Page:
ORIE Special Seminar: David Wajc (Stanford)




Matching in Evolving Environments

A pervasive challenge in modern computing is one of uncertainty: how should we optimize over continuously-evolving user-generated data, promptly, despite uncertainty about future changes to the data? Instantiations of this question arise in domains as varied as ad serving, ride-hailing and kidney exchanges. Fittingly, the search for a systematic approach to answering such questions has spurred a concerted effort to tackle long-standing open problems in the area of decision-making under uncertainty and to develop generic algorithmic techniques for solving such problems.

In this talk, I will present some of my work on algorithms for evolving data, where decisions must be made swiftly (and possibly irrevocably) following changes to their input. In particular, I will focus on online and dynamic problems involving matching pairs of people/items, mirroring the above motivating applications. First, I will discuss the resolution of two decades-old questions in the area of online algorithms, concerning the online matching and online edge-coloring problems. I will then discuss a general algorithmic framework for the design of dynamic matching algorithms that are robust to adaptively-changing data. Throughout, I will show how the use of randomization helps solve problems with uncertain input and highlight key techniques used in my work, most prominently the use of the theory of Negative Association.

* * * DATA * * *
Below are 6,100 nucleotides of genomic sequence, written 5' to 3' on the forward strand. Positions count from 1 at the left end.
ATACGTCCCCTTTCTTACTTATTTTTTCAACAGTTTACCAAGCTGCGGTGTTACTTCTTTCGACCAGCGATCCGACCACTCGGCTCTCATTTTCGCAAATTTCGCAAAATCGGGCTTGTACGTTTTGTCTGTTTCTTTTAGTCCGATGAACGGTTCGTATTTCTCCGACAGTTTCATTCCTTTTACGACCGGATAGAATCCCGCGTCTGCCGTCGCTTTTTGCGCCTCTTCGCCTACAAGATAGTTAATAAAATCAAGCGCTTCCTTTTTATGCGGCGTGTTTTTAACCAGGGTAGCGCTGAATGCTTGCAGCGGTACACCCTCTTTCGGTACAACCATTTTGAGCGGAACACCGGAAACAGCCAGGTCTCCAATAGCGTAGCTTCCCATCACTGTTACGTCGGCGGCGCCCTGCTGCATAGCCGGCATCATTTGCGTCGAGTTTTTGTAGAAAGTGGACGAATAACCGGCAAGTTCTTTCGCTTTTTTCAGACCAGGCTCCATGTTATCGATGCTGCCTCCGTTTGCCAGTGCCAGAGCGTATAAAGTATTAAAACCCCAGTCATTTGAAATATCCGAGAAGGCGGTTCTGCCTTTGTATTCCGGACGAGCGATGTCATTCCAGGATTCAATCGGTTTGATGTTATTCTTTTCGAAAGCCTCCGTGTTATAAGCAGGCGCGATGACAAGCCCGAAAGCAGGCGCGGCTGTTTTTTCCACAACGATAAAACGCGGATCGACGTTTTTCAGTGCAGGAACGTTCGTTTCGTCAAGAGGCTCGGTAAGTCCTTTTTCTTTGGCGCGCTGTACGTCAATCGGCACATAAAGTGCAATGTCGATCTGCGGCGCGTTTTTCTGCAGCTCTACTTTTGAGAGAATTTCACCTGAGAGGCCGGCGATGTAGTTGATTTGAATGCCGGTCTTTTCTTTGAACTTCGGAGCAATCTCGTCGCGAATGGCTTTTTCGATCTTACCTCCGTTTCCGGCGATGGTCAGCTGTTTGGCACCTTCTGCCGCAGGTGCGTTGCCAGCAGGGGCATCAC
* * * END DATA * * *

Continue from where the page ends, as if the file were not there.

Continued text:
David Wajc is the 2020 Motwani Postdoctoral Fellow in theoretical computer science at Stanford University. He obtained his Ph.D. at Carnegie Mellon University’s Computer Science Department, as part of the interdisciplinary program in algorithms, combinatorics and optimization. Before coming to CMU, he obtained his B.Sc. and M.Sc. in computer science at the Technion, receiving two excellence in teaching awards in the process. His research focuses on the design and analysis of algorithms, particularly ones dealing with uncertainty about the input, including online, dynamic, streaming and distributed algorithms.